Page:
I suffered a brain injury a couple years ago with something going completely through my head & still there. Before they said I use to sleep a lot & when I slowly came around to somewhat my normal senses... I just been losing so much sleep it seems & even when taking over the counter meds like Unisom & Melatonin... They don't really help unless I'm really tired I think?... It also sucks that I can't remember everything & almost every day for me is a restart like having to know what day it is & what was I going to do & trying go through memories slowly or stuff popping in my head if I'm lucky to get my day going... Life has been different for me ever since but it could also be worst. I rarely go to doctors because they really done nothing for me.

Sep 27th, 2015 9:44am

I sustained an acute subdural haematoma 3 years ago and since then I have been experiencing difficulties in getting to sleep at night. I don't recall ever having trouble sleeping in the past, but now I quite frequently just lie awake all night. I am so tired during the day and I have found myself falling asleep in lectures, at the cinema and even at concerts, which is really embarrassing. I obviously try to keep myself awake, but it's as though I don't have any control over it. I had to attend a training session at work today and during the talk I repeatedly drifted off. I am really hoping that no one noticed because obviously it is not normal and looks really unprofessional. Not sure what to do about this. It's now 5am and I still haven't managed to get to sleep. My body clock seems to be completely out of whack. 

May 3rd, 2015 12:00am

I suffered a brain injury and was brought back to life by paramedics in resus. I am now suffering from non sleeping and my eyes and ears are not registering to my brain Any help would be great. Thanks

Mar 22nd, 2015 7:21pm

Had a head injury with post concussion syndrome in 2004. In following years had increased fatigue, even falling asleep at work. In 2012 I started losing the ability to hold my head up in response to funny things. Then my whole body seemed to freeze up in response to funny things or strong emotion. Went to neurologist and was sent for tests for MS, Myesthenia Gravis and Narcolepsy. Turns out the sleep study and daytime sleep latency test corroborated that I have Narcolepsy. The symptom of my head bobbing and muscles losing strength in response to strong emotion or humor is cataplexy, something that normally happens in REM sleep but is abnormal in narcoleptics. I'm convinced my head injury led to my Narcolepsy, which actually is an autoimmune disorder. I write about it here because it's under diagnosed and people may feel like their going crazy, are often misdiagnosed when they have narcolepsy. There are known cases of narcolepsy that occur as a result of head trauma so it's critical that people with TBI understand the symptoms of narcolepsy in case they have the disease. Other symptoms of narcolepsy include excessive daytime sleepiness, hypnogaugig hallucinations (that occur when falling asleep or waking up) and sleep paralysis. Someone with narcolepsy might only have one or could have every symptom, it varies. It can be treated with medication.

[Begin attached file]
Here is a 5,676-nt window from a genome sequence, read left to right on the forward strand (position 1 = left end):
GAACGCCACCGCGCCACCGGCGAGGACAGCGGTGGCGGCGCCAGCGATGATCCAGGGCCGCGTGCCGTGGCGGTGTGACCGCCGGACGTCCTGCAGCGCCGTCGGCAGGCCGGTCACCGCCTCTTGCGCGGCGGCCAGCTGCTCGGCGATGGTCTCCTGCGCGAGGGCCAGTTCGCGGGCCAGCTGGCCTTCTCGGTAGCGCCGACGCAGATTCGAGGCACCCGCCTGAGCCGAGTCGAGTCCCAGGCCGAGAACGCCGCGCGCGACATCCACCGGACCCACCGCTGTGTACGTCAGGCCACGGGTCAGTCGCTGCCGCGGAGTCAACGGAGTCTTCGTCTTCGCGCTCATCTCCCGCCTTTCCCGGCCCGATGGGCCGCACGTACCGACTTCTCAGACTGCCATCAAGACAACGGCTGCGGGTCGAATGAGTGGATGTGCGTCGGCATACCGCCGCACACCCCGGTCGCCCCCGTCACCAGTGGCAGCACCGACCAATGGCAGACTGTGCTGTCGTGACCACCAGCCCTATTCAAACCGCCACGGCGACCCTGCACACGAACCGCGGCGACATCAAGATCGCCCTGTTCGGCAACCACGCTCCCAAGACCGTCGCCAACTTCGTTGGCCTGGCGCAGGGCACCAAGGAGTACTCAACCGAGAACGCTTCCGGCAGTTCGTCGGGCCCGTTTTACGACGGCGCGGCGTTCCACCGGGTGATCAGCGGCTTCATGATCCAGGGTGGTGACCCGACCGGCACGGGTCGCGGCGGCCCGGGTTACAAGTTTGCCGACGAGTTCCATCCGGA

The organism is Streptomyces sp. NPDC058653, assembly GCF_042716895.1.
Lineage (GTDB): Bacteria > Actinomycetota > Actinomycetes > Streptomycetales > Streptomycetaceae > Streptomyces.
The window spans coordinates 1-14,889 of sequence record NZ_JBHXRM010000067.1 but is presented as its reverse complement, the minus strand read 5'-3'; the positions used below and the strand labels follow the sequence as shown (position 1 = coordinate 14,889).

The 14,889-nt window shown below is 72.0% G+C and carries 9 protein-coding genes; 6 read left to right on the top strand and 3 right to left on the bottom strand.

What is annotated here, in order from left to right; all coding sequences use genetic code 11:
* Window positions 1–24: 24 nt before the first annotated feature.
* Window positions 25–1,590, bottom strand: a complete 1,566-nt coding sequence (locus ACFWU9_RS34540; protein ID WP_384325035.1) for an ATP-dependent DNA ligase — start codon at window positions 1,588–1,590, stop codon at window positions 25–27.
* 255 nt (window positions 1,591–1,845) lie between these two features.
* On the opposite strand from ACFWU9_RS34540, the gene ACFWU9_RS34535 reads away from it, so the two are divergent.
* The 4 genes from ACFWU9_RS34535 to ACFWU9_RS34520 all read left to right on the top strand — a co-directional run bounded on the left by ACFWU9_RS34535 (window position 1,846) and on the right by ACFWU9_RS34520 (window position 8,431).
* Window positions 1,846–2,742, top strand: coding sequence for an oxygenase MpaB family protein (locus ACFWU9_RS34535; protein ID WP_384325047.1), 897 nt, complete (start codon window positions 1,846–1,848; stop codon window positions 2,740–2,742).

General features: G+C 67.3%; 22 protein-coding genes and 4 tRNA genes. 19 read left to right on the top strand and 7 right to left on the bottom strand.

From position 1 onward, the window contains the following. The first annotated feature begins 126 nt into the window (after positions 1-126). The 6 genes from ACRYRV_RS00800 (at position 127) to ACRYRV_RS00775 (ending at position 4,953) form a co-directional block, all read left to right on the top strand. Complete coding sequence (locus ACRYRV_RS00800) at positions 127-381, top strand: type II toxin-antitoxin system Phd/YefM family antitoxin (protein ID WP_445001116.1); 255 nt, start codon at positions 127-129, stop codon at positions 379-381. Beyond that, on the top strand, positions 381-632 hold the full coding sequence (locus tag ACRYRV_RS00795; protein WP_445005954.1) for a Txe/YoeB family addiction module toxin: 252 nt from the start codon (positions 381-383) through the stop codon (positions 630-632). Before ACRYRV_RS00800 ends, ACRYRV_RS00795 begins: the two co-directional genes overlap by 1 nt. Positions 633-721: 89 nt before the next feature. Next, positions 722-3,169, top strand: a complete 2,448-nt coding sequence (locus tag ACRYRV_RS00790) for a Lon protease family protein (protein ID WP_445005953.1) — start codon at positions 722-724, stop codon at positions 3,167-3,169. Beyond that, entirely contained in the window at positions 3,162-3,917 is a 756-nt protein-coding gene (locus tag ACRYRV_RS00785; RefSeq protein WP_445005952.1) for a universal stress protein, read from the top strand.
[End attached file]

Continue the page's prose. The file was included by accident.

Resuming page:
Dec 20th, 2014 1:10pm

I'm a 21 year TBI Survivor and inability to get a solid, deep sleep is, seriously, THE WORST repercussion of TBI! I hate it. I tried Ambien and I slept great for a while, but I started feeling lethargic and my memory was awful (more awful than just normal TBI memory).

I got off Ambien, and a friend suggested "Costco Sleep Aid." For some reason, this really works for me! I practice good sleep-hygeine and use deep, slow breathing to fall asleep. You have to find what works for you!

Nov 5th, 2014 11:20pm

This is something that I still battle with, insomnia, after being a passenger in a car that went into a tree. It's almost been 2 years and now I'm looking forward to getting a car and seeing my own neurologist that can help.

Jul 6th, 2014 11:11am

Interested in aroma therapy. What essential oils did u use?



Jul 4th, 2014 6:54pm

I suffered from a minor head injury 3 weeks ago. I have not been sleeping and have had extreme anxiety. I was on tramdol for a few weeks and I also read that withdraw from this medication can cause insomnia. Any suggestions?

Jul 1st, 2014 8:17am

Thank you for the article! I have suffered greatly with insomnia since my accident 4 years ago and wanted to add aromatherapy as a potential useful treatment. I had to experiment with different solutions, and mixologists before I found what worked for me, but I found it more effective than prescription, over-the-counter, tea and melatonin. Might not work for everyone, but thought I'd throw it out there! Also-I noticed, often, when I was having trouble falling asleep, my breathing felt more rapid than it should be at rest. It helped me to take a few slower, longer, deeper breaths and get totally relaxed.

Jan 6th, 2014 11:14am